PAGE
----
Metric – Fantasies

  • Bobby Gorman posted
  • Reviews


Fantasies - Last Gang Records

It’s been said before but it’s true, first impressions count a lot. Six years ago, Metric were opening for Billy Talent and four or five days before they played in Edmonton they played Toronto. I had never heard of Metric before and read a review of their Toronto show which stated that lead singer Emily Haines stormed off the stage for fifteen minutes after someone in the crowd yelled out “you suck.” I wrote them off right then and in the six years since, despite having seen them live a total of four times, my opinion has never changed of them. I always found them somewhat bland live (once I even left early) and while there was the occasional single that struck a chord, in general Metric were not my cup of tea.

And then I heard Gimme Sympathy.

The second single from the band’s newest album (and first in four years) stopped me dead in my tracks the first time I heard it on MuchMusic. The song is beautiful, catchy, invigorating and ingenious all the while being simply constructed and I had it on repeat for days. It was the classic Metric sound but something more. With rolling hit hats threaded throughout, Emily Haines signature vocals, synths and more – it was a great new wave indie song. What makes Gimme Sympathy stand out in the crowd is the way everything works together, and the way it all wraps around the simple but inspiring and thought provoking chorus of: After all this is gone, who would you rather be, The Beatles or The Rolling Stones? Oh Seriously, you’re gonna make mistakes, you’re young. Come on baby play me something like Here Comes The Sun. The way Haines delivers those lines make the song stand up and soar and if the rest of Fantasies was remotely similar to it than my headstrong opinion of Metric would finally be forced to change.

In reality though, Fantasies falls somewhere in between meaning that it’s not as good as I had hoped but not nearly as bad as I thought it was going to be either.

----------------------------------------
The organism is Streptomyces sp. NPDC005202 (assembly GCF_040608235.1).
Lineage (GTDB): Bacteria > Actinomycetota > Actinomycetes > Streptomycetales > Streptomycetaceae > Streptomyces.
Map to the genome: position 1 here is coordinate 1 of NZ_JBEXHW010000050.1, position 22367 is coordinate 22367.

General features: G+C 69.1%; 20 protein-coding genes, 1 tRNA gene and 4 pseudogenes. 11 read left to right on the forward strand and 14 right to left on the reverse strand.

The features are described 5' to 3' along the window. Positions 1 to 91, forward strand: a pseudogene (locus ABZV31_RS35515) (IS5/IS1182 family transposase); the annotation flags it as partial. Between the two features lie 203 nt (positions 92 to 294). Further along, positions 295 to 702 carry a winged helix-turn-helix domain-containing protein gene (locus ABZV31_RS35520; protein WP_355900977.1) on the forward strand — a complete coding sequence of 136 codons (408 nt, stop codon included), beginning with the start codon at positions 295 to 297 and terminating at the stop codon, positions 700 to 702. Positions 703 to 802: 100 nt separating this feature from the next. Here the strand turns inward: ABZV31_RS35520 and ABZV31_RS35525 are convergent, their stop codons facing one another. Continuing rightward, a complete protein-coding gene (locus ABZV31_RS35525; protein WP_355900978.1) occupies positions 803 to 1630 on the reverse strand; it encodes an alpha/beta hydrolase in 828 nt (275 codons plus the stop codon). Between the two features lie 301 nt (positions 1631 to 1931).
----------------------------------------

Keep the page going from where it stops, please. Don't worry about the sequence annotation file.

Scattered throughout the album are songs that aren’t nearly as good as Gimme Sympathy but that are good in their own rights. They are upbeat electro rock melodies, with slightly distorted guitars, tons of syths melodies and Haines’ passionate vocals delicately placed overtop. The record starts off with the lead single, Help I’m Alive. Featuring an upbeat edge to it, the song has a sense of rhythm brought forward by Joules Scott-Key’s drumming. The song alternates between tempos and tones given it the sense of multiple songs all the while keeping it fresh. They follow that with Sick Muse, a track that takes a few listens before it sinks it, but a track that eventually gave the album some chance of it being as good as I had hoped.

Where the band goes wrong is when they strip down the tempo and go for a more reserved, almost ballad like sound. Tracks like the abysmally boring Twilight Galaxy only help to cement by previously acknowledged hatred for the band. Close to five minutes in length, Twilight Galaxy feels bland and long without any hook or catch. Some of the previous tracks may have dragged during certain moments but they were all saved by an hook that re-captivates your attention. Twilight Galaxy lacks that and so do tracks like Blindness and Gold Gun Girls.

With so many tracks lacking a hook, Fantasies often falls into the background. Occasional flourishes break through, but never enough to fully save the album. It features a few decent synth-heavy new wave indie tunes – and Gimme Sympathy is absolutely fantastic – but they’ve yet to turn me into a fan.